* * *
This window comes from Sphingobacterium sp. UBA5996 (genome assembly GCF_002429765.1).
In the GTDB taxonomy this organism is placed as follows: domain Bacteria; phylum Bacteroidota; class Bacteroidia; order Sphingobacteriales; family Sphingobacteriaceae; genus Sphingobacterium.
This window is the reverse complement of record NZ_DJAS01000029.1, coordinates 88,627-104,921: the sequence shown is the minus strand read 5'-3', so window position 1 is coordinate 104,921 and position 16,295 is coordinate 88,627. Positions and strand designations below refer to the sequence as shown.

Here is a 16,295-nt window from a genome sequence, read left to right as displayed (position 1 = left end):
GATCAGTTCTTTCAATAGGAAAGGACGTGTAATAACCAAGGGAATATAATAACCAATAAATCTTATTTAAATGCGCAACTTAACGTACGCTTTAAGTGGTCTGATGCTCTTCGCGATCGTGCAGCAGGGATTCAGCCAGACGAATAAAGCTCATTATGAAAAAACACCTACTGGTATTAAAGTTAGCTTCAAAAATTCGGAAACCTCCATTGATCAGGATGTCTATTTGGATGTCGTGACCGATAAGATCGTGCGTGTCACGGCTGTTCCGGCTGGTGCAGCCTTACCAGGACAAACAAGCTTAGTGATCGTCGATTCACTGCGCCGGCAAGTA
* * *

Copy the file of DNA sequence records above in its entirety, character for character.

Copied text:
This window comes from Sphingobacterium sp. UBA5996 (genome assembly GCF_002429765.1).
In the GTDB taxonomy this organism is placed as follows: domain Bacteria; phylum Bacteroidota; class Bacteroidia; order Sphingobacteriales; family Sphingobacteriaceae; genus Sphingobacterium.
This window is the reverse complement of record NZ_DJAS01000029.1, coordinates 88,627-104,921: the sequence shown is the minus strand read 5'-3', so window position 1 is coordinate 104,921 and position 16,295 is coordinate 88,627. Positions and strand designations below refer to the sequence as shown.

Here is a 16,295-nt window from a genome sequence, read left to right as displayed (position 1 = left end):
GATCAGTTCTTTCAATAGGAAAGGACGTGTAATAACCAAGGGAATATAATAACCAATAAATCTTATTTAAATGCGCAACTTAACGTACGCTTTAAGTGGTCTGATGCTCTTCGCGATCGTGCAGCAGGGATTCAGCCAGACGAATAAAGCTCATTATGAAAAAACACCTACTGGTATTAAAGTTAGCTTCAAAAATTCGGAAACCTCCATTGATCAGGATGTCTATTTGGATGTCGTGACCGATAAGATCGTGCGTGTCACGGCTGTTCCGGCTGGTGCAGCCTTACCAGGACAAACAAGCTTAGTGATCGTCGATTCACTGCGCCGGCAAGTA